PHILADELPHIA — A Pennsylvania state court has created a mass tort docket for Xarelto blood thinner injury cases filed against Bayer Healthcare Pharmaceuticals and Janssen Pharmaceuticals.
Pursuant to a Jan. 21 order issued by Administrative Judge Kevin Dougherty of the Philadelphia Court of Common Pleas, about 75 cases alleging uncontrollable and occasionally deadly bleeding will be transferred to the court’s Complex Litigation Center and coordinated under a master docket.
Xarelto, an oral anticoagulant indicated for prevention of deep vein thrombosis, pulmonary embolism and strokes in patients with atrial fibrillation, was accepted by the FDA in July 2011.
Xarelto makers touted the drug as a first-class alternative to warfarin because the once-a-day treatment is taken and doesn’t need regular monitoring with blood tests or some dietary limitations. Nevertheless, plaintiffs contend that the studies also shown an increased danger of internal bleeding compared to individuals who were given placebo — findings that were purportedly downplayed in promotional materials for Xarelto.
“Defendants used the results of the ROCKET AF study, the RECORD studies, along with the EINSTEIN studies to promote Xarelto in their promotional materials, including the Xarelto site, which tout the favorable results of all these studies,” plaintiffs assert. “Nonetheless, Defendants’ promotional materials fail to likewise highlight the increased risk of gastrointestinal bleeding and other bleeding events requiring transfusions presented by these studies.”
According to the MDL plaintiffs, there were more than 1,000 Xarelto-related serious adverse event Medwatch reports filed with the FDA in the year immediately following drug the of ‘s approval Among those reports were 65 patient deaths, the data shown. The variety of adverse event reports jumped to more than 2,000 by the end of 2012.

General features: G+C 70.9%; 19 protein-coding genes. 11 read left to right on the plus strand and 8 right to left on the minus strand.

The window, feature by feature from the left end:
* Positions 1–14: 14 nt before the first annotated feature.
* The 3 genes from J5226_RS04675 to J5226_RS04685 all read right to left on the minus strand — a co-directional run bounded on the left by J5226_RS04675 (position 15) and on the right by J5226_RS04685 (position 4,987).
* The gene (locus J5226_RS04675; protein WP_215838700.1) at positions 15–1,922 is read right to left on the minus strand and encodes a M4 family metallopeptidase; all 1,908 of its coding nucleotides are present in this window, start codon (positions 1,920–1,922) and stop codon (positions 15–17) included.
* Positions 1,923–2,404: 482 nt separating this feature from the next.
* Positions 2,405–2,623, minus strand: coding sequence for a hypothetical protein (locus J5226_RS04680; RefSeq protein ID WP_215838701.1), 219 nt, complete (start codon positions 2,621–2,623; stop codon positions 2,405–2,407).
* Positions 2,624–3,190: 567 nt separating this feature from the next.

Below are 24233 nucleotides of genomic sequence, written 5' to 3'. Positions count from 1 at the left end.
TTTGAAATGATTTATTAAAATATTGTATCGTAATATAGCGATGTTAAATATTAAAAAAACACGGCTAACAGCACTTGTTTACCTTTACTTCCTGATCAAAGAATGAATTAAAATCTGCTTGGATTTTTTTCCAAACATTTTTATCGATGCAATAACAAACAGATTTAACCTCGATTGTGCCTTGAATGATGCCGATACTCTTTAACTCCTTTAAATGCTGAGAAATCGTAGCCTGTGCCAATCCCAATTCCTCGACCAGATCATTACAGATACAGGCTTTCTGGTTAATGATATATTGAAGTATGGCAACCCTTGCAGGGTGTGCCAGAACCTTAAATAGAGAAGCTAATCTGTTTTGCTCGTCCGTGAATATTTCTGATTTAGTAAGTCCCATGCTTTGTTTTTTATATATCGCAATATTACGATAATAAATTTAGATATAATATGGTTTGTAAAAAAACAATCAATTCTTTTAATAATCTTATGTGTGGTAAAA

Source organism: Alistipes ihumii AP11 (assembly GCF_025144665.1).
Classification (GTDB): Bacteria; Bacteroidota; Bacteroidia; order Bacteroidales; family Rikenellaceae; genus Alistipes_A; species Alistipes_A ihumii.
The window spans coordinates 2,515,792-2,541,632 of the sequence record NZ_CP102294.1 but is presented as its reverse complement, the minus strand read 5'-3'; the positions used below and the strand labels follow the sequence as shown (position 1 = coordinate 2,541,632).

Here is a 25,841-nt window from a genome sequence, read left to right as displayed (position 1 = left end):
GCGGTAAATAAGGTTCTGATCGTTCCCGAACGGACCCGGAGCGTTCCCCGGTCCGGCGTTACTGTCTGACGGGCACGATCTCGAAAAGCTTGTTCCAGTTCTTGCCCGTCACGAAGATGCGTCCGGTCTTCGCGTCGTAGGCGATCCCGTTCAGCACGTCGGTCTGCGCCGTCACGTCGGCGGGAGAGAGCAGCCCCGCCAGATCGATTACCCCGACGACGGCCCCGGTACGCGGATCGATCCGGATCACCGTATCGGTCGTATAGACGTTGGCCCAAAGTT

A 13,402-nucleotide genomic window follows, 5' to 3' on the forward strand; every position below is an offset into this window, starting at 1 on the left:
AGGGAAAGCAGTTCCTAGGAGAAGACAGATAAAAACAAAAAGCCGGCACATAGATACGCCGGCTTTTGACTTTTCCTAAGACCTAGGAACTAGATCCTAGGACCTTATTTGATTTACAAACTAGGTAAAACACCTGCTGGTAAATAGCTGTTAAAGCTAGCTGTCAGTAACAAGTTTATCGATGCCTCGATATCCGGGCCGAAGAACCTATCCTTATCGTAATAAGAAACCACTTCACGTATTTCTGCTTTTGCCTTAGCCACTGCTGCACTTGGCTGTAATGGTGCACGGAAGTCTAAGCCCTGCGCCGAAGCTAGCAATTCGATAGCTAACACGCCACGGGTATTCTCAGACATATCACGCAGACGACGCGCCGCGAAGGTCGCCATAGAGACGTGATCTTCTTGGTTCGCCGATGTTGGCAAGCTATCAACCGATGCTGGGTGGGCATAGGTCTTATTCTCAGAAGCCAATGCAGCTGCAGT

Based on revenues of more than $2 billion, Xarelto has reached “blockbuster” status, due in big part to multi-million dollar direct-to-consumer advertising campaigns that failed to highlight, divulge or adequately warn that there is really no strategy to reverse the anticoagulation effects of the drug, the xarelto lawsuits plaintiffs claim.
In moving for the creation of a mass tort in Philadelphia, plaintiffs claimed the legal theories and facts asserted in the activities “are almost indistinguishable and appear from the identical conduct of defendants.”
“The common allegations in the Associated Activities are that defendants’ merchandise causes serious, potential deadly injuries, including severe internal bleeding. The Related Activities involve common claims including negligence, strict liability, breach of warranty, negligent misrepresentation and fraud, among others,” plaintiffs asserted in the Dec. 2 brief. “The common problems in those claims include whether Xarelto typically caused certain injuries, whether Defendants knew of the hazards, or should have known of the risks; if so, whether Defendants did not disclose the hazards to the medical community and/or consumers; and whether Xarelto was marketed in a way that misrepresented the benefits and dangers of Xarelto to the medical community and consumers.”
Resolution of these and other common issues in one district will help the parties and witnesses, while functioning to promote the efficient prosecution and resolution of the lawsuits, plaintiffs contended. They declared that consolidation will result in substantial financial savings and boost the convenience of efficiency and the parties during pretrial proceedings, duplicative discovery will be removed, and there’ll not be any risk of inconsistent judicial rulings.
In their Dec. 19 resistance, defendants countered that a mass tort isn’t warranted because almost all of the activities involve out-of-state plaintiffs and have no connection to Pennsylvania and therefore should be dismissed on forum non conveniens grounds.
“That issue is pending before the judge to whom all of the existing cases are delegated on eight completely briefed motions to dismiss, so this request is at best premature,” defendants contended. “When the out of state plaintiffs are dismissed, there apparently WOn’t be enough cases to warrant a mass tort. And none of the few Pennsylvania residents who chose to sue here reside in Philadelphia.”
Defendants included that a Philadelphia mass tort is unnecessary because Xarelto cases are being coordinated in the federal MDL in Louisiana.
Counsel for Janssen is David Abernethy and Molly Flynn of Drinker Biddle & Reath in Philadelphia.
Bayer is represented by Albert Bixler and Leslie Hayes of Eckert Seamans Cherin & Mellott in Philadelphia.